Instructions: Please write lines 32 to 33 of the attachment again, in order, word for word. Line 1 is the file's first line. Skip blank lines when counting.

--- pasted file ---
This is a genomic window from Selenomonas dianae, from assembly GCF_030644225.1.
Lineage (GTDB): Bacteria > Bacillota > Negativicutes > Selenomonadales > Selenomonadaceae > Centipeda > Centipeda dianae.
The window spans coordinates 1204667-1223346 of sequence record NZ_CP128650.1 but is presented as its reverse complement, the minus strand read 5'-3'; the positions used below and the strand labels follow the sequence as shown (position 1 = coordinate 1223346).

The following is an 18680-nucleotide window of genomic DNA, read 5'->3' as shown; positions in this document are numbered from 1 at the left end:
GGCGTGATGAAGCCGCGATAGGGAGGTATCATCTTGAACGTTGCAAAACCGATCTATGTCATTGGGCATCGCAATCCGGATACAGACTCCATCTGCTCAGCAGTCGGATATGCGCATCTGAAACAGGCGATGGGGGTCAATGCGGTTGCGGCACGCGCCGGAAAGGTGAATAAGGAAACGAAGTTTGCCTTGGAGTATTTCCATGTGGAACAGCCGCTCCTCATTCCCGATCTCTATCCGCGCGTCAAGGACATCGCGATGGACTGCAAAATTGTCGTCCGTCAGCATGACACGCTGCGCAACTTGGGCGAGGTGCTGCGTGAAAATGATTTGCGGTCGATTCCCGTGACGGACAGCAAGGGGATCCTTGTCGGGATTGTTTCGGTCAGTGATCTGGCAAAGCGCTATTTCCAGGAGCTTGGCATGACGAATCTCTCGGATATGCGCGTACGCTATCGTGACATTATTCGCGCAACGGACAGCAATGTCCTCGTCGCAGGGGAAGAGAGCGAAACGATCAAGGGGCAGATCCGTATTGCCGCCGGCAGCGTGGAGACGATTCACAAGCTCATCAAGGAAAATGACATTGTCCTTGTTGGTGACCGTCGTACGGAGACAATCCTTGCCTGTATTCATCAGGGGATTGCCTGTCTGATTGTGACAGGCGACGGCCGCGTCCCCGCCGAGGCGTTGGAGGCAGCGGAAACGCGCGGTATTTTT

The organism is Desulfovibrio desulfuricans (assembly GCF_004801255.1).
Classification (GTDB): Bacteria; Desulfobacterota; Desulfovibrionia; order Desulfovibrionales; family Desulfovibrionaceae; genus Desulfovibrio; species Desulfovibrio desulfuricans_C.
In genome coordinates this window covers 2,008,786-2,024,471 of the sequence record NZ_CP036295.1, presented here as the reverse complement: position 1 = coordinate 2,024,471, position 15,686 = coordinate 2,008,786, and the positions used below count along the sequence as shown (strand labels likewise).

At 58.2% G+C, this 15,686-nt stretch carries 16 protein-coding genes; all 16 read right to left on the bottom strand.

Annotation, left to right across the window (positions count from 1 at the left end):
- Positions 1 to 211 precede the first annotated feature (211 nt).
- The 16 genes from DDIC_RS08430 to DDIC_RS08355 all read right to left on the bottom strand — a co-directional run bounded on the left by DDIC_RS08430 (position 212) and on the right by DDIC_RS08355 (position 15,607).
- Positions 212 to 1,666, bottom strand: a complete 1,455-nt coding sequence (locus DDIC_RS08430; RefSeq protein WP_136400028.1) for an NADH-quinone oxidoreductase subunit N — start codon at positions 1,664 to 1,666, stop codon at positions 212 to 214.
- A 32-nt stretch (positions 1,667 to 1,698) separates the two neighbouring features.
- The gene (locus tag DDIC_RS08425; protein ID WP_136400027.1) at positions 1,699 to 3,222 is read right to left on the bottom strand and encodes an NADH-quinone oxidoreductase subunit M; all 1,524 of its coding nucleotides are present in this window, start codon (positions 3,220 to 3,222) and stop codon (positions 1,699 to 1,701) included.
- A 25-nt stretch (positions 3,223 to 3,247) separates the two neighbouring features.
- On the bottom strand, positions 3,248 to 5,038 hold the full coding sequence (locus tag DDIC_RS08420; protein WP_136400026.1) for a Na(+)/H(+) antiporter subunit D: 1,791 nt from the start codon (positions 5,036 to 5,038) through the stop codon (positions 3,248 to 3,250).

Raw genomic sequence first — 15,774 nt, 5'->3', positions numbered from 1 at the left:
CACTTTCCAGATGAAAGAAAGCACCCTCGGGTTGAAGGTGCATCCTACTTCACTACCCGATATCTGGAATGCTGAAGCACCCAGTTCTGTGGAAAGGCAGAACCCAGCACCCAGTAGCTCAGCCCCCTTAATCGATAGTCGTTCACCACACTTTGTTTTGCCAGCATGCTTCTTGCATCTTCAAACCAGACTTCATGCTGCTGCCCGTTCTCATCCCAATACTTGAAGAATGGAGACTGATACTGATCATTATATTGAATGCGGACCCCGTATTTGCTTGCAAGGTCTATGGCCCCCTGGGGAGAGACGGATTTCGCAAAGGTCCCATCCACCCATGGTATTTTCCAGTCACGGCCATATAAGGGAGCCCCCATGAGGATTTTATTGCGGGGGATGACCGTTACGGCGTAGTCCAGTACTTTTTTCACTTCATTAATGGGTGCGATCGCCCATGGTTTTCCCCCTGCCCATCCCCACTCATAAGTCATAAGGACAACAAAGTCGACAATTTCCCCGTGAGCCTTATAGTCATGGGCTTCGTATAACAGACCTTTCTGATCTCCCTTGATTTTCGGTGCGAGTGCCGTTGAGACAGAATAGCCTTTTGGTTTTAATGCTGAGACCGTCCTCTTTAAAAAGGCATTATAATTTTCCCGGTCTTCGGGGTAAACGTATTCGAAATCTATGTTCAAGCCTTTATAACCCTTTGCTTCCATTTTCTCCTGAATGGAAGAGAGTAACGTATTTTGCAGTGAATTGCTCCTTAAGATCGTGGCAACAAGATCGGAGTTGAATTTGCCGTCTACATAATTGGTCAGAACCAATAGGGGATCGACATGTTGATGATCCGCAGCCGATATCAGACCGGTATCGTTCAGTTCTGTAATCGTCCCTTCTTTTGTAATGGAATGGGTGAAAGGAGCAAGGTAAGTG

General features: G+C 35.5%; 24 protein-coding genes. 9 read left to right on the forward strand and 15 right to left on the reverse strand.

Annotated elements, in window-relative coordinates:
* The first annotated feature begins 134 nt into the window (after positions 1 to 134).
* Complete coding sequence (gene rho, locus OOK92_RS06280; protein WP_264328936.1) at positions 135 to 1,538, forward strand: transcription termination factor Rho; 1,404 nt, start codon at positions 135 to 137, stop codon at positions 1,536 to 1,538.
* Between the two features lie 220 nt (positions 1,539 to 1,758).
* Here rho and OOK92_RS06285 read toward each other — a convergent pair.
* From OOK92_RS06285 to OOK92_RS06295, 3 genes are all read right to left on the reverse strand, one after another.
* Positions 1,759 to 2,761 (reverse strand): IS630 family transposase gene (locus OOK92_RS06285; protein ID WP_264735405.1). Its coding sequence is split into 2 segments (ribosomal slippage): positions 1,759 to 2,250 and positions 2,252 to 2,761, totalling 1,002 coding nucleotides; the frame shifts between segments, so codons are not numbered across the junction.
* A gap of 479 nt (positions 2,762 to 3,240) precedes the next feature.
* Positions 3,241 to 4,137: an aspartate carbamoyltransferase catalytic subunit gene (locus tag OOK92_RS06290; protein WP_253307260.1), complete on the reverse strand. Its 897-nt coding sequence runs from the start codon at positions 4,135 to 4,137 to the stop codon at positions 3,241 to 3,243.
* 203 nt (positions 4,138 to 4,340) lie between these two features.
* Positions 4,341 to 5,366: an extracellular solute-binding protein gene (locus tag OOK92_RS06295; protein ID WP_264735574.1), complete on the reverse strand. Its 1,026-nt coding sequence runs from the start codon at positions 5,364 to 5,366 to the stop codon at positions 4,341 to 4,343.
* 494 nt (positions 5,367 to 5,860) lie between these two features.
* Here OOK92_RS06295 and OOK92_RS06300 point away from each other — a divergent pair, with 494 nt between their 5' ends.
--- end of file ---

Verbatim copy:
* 494 nt (positions 5,367 to 5,860) lie between these two features.
* Here OOK92_RS06295 and OOK92_RS06300 point away from each other — a divergent pair, with 494 nt between their 5' ends.